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Saturday, 19 November 2005

Debian saves the day again

I'm already over punching in over thirty numbers to call people back home with the prepaid phone card I've bought, so I did a quick apt-cache search dtmf, happened upon dtmfdial, and in five minutes had a quick and dirty shell script making my laptop do all the button pushing for me. So as to not drive anyone in earshot insane, I just hold the cordless phone's microphone to my headphones.

Of course, if the phone had a speed dial, all this would be unnecessary.

[23:46] [geek] [permalink]

Australian to American translation #1

(Despite what I said, I'm still going to feed this to Planet Debian as I've actually had one person ask me not to stop)

feature wall
accent wall
confused look from apartment leasing salesman (Australian for the bathroom attached to the master bedroom)

[22:42] [life/americania] [permalink]

Hello America!

Where do I start? It's been an eventful couple of days...

The flight to LA was uneventful. Qantas is certainly orders of magnitude more pleasant to fly with than United, even though we were seated in a bulkhead area. I had a 13-month old baby seated next to me (no, Mikal was on the other side), and he was about as well behaved as you could possibly ask a 13-month old baby to behave. Mikal also behaved himself. I had the intention of trying to get something approximating 8 hours sleep, as we arrived at LAX at 7am local time, but I only managed about 4 hours. I did spend about 8 hours with a mask on and my brain in idle, so I arrived at LAX being mostly coherent.

Entering the US via LAX was a much less traumatic experience than I was expecting. The E-3 visa was accepted fine, and I now have an I-94 stapled into my passport. Quarantine involved getting looked up and down by a guy in a booth, who waved me through.

We had 3 hours to spare (or about 2 by the time we cleared all the immigration/customs queues) and then hopped on a 50 minute American Airlines flight to San Francisco, hired a car and drove to Santa Clara.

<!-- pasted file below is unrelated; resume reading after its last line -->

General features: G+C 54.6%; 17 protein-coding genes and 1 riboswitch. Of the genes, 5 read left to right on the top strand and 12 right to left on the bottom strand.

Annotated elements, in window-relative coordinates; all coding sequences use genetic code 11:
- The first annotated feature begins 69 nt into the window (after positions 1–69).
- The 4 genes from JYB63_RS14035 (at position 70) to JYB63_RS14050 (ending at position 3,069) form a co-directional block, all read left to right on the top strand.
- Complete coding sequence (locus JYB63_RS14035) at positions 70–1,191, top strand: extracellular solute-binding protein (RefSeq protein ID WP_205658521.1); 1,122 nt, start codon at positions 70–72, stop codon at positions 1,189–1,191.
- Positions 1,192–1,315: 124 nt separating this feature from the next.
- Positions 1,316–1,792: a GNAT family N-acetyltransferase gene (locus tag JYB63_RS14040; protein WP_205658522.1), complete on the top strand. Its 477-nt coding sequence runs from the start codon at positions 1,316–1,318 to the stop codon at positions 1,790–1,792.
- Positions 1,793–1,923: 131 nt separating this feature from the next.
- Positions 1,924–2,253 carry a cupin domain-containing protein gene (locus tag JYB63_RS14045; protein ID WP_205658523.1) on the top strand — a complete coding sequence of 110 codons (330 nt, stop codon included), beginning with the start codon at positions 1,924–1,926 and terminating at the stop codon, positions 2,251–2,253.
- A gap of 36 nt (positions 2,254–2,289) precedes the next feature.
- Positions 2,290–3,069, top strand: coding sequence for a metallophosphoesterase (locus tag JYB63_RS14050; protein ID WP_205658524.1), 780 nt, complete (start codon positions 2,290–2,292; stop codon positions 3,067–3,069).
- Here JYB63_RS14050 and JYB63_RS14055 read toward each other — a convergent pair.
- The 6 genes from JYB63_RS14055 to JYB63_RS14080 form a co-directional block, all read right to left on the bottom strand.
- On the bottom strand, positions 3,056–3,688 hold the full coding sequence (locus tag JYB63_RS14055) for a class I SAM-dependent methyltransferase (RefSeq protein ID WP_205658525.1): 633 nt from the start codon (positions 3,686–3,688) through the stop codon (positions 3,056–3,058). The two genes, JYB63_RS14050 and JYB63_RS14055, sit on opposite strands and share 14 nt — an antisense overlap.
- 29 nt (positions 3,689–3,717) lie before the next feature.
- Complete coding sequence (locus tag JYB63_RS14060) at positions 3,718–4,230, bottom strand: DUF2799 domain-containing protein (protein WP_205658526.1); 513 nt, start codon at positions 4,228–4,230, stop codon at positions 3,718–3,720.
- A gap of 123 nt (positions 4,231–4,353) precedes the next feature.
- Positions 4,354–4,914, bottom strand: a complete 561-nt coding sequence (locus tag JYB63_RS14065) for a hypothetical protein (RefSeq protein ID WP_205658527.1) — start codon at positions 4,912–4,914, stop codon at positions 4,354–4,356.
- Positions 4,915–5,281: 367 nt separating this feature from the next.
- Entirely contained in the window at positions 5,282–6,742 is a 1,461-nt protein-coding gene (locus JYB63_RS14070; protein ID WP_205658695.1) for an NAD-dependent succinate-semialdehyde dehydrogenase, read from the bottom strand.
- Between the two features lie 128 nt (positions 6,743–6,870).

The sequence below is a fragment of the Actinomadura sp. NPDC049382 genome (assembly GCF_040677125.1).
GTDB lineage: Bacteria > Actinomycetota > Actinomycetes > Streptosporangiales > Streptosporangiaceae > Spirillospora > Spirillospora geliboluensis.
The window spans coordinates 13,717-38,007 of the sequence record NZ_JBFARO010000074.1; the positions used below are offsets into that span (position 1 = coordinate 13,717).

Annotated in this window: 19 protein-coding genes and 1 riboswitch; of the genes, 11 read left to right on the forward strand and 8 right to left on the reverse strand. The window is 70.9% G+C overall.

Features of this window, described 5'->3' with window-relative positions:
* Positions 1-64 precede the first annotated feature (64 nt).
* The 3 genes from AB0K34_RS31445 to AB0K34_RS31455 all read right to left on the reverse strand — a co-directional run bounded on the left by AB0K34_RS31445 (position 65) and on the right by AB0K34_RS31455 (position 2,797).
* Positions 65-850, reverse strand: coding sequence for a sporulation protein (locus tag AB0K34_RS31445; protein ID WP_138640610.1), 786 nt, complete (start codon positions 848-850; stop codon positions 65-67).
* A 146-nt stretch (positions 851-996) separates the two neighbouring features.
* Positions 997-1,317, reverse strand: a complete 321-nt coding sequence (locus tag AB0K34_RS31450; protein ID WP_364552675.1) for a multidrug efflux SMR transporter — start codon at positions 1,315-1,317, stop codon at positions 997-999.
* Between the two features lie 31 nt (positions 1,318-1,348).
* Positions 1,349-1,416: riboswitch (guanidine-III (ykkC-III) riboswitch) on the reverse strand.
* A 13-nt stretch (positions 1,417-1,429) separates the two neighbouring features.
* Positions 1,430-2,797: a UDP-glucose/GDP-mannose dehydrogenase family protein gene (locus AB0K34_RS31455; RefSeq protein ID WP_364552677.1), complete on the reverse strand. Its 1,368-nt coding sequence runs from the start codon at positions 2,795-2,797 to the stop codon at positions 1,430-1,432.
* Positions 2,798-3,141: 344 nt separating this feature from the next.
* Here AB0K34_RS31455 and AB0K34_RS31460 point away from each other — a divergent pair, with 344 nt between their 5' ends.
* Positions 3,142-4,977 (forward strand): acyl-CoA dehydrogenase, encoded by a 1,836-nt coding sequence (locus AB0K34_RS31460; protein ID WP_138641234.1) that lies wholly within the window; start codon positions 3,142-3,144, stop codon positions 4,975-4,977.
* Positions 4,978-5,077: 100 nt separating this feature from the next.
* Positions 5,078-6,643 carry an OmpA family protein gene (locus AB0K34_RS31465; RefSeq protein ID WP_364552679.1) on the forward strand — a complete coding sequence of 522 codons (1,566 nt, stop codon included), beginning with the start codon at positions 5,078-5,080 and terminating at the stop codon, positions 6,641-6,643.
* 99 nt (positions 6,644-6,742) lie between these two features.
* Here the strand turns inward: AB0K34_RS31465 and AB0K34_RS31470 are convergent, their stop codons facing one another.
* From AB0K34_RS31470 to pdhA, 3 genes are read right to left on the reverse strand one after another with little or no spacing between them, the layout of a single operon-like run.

The accommodation we're staying in for a month is very spiffy indeed. It's a largish gated community of units. Mine's got a ground floor entry, but everything else (except the garage) is upstairs. When Sarah gets here, we'll put up some photos. The weather is lovely as well.

Our first outing was to the Social Security office to attempt to get social security numbers. This wasn't as successful as I'd hoped, as we were too freshly in the country to show up on their systems, so we left with letters saying we'd get one within four weeks, when our details had been verified.

Yesterday evening, we went for a general recce of the surrounding area, and checked out a supermarket. That was less disconcerting than I expected, although I don't think it was a terribly huge supermarket. Having a GPS certainly raises one's confidence when navigating significantly.

Last night I discovered that all the keys in my apartment were not created equal, and that the two loose in the lock box on the front door were the only two that opened the unit, and the two sets on key rings on the coffee table only opened the amenities and my mailbox. So I got to spend a bit of time sitting on my front doorstep until the nice man from Synergy Relocations came out to let me in (except his key didn't work either, so he got to make conversation with a legal alien while we waited for someone else to come out with a key).

Today, we drove around to see a shopping mall, and the first set of shops we found happened to be around the corner from an enormous (by my standards) apartment complex, which had some signage implying that it had vacancies, so we decided to get the low down on how renting worked before we did our rental tours. Casey drove us around in a golf buggy and gave a tour of what two different floor plans looked liked. It seems that in this part, it's standard for an apartment to include the refrigerator, dishwasher, microwave, washing machine and clothes dryer, which is good to know.

Let me just say that if this is what living in an apartment complex is like, it's more like living in a resort. The place had pools everywhere, tennis courts, two gyms, a community centre, it was just unreal. It was also cheaper than I was expecting.

We then went to a massive shopping mall to do some window shopping. Discovered Wetzel's Pretzels. Hope they're not too fattening...

Tomorrow, I'm going to avail myself to the complex's gym, and generally get ready for the week ahead.

Future posts will be in a new category, which I won't be feeding to Planet Debian as not to bore people. I will inflict Planet Linux Australia readers with them until someone asks me to stop. If you'd like a custom feed that excludes my American adventures, please let me know.

I wonder if adjusting Blosxom's idea of timezone buggers up existing posts and aggregators like Planet in general?

[17:38] [life] [permalink]